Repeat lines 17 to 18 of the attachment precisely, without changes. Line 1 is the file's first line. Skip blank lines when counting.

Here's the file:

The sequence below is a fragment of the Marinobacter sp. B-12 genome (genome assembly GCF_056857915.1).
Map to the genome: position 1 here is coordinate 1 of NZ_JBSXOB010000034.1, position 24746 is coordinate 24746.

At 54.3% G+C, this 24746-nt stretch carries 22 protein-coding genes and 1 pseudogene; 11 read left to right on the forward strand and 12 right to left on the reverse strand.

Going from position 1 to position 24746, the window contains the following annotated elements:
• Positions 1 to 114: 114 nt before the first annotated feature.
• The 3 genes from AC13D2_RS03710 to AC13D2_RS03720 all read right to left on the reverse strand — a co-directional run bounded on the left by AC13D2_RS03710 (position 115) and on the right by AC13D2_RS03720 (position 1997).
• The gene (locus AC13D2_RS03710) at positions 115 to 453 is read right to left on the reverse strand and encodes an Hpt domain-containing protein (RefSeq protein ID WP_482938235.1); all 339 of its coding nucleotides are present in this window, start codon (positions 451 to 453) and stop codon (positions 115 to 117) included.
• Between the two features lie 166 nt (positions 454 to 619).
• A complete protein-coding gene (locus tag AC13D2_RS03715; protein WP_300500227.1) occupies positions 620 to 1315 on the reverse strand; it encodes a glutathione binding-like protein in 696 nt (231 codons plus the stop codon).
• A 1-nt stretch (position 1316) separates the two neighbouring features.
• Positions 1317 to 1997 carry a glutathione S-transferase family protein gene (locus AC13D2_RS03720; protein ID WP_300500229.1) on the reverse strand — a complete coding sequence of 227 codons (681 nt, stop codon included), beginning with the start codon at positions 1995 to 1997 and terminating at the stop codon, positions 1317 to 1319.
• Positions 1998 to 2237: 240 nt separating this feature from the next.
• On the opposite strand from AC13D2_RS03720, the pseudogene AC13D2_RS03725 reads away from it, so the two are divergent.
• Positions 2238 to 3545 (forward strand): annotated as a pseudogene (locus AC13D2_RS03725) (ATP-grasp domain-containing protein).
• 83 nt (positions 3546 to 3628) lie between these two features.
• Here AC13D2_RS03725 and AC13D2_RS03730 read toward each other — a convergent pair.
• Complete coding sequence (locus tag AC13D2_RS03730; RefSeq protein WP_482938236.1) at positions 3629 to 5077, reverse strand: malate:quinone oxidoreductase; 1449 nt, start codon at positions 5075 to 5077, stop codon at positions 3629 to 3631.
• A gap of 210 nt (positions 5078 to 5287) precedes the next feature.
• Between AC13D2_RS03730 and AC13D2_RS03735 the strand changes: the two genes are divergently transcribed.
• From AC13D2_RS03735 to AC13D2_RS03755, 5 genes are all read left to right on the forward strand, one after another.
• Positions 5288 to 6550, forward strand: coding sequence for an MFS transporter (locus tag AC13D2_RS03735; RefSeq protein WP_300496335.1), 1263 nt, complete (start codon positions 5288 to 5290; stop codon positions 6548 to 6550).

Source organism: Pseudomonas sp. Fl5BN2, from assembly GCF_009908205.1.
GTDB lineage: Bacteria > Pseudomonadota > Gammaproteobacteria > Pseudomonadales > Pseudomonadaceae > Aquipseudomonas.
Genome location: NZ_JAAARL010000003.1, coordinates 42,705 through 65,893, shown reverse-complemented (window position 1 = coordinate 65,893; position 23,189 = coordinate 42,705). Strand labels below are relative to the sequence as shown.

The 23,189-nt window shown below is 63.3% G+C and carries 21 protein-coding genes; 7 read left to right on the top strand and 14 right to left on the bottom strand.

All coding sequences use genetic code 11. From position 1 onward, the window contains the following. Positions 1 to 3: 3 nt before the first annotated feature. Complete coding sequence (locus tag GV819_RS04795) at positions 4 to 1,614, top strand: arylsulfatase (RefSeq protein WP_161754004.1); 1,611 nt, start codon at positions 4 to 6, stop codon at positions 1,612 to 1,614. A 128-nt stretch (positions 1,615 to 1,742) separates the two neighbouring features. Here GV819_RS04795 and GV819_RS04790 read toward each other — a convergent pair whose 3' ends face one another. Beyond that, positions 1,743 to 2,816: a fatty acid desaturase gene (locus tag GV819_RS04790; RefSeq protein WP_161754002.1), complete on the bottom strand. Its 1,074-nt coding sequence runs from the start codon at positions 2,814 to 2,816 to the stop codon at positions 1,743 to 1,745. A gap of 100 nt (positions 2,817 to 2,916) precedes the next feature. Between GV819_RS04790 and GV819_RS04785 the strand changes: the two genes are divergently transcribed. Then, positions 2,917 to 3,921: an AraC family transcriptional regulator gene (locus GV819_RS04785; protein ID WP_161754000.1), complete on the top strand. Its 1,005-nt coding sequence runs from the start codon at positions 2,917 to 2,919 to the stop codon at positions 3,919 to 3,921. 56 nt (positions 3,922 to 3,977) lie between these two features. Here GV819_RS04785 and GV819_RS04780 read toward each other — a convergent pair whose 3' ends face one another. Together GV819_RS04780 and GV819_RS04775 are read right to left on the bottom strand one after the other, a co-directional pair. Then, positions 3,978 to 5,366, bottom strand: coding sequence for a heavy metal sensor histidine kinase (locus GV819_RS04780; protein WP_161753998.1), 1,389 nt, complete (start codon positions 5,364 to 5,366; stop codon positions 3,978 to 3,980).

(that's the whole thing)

• Complete coding sequence (locus tag AC13D2_RS03730; RefSeq protein WP_482938236.1) at positions 3629 to 5077, reverse strand: malate:quinone oxidoreductase; 1449 nt, start codon at positions 5075 to 5077, stop codon at positions 3629 to 3631.
• A gap of 210 nt (positions 5078 to 5287) precedes the next feature.